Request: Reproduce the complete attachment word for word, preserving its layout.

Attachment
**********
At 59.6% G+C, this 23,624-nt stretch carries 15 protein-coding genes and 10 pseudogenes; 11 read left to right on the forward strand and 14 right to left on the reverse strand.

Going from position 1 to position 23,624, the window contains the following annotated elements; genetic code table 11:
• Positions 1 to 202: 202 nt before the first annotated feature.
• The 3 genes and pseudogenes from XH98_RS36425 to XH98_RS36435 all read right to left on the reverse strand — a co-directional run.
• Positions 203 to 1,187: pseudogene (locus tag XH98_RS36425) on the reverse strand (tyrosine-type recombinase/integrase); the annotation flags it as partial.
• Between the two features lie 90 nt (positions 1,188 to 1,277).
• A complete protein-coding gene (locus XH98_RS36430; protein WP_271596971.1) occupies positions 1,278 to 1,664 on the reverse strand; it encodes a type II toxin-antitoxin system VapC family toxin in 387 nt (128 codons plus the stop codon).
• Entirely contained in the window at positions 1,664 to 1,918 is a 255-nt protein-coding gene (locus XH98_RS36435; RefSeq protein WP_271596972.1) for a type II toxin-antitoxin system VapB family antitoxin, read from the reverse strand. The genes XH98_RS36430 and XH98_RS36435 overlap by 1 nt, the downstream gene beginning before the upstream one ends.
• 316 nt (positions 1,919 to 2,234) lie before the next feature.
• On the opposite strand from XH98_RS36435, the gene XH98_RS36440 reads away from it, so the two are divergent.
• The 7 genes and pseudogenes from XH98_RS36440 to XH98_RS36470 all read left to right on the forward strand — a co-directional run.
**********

At 59.6% G+C, this 23,624-nt stretch carries 15 protein-coding genes and 10 pseudogenes; 11 read left to right on the forward strand and 14 right to left on the reverse strand.

Going from position 1 to position 23,624, the window contains the following annotated elements; genetic code table 11:
• Positions 1 to 202: 202 nt before the first annotated feature.
• The 3 genes and pseudogenes from XH98_RS36425 to XH98_RS36435 all read right to left on the reverse strand — a co-directional run.
• Positions 203 to 1,187: pseudogene (locus tag XH98_RS36425) on the reverse strand (tyrosine-type recombinase/integrase); the annotation flags it as partial.
• Between the two features lie 90 nt (positions 1,188 to 1,277).
• A complete protein-coding gene (locus XH98_RS36430; protein WP_271596971.1) occupies positions 1,278 to 1,664 on the reverse strand; it encodes a type II toxin-antitoxin system VapC family toxin in 387 nt (128 codons plus the stop codon).
• Entirely contained in the window at positions 1,664 to 1,918 is a 255-nt protein-coding gene (locus XH98_RS36435; RefSeq protein WP_271596972.1) for a type II toxin-antitoxin system VapB family antitoxin, read from the reverse strand. The genes XH98_RS36430 and XH98_RS36435 overlap by 1 nt, the downstream gene beginning before the upstream one ends.
• 316 nt (positions 1,919 to 2,234) lie before the next feature.
• On the opposite strand from XH98_RS36435, the gene XH98_RS36440 reads away from it, so the two are divergent.
• The 7 genes and pseudogenes from XH98_RS36440 to XH98_RS36470 all read left to right on the forward strand — a co-directional run.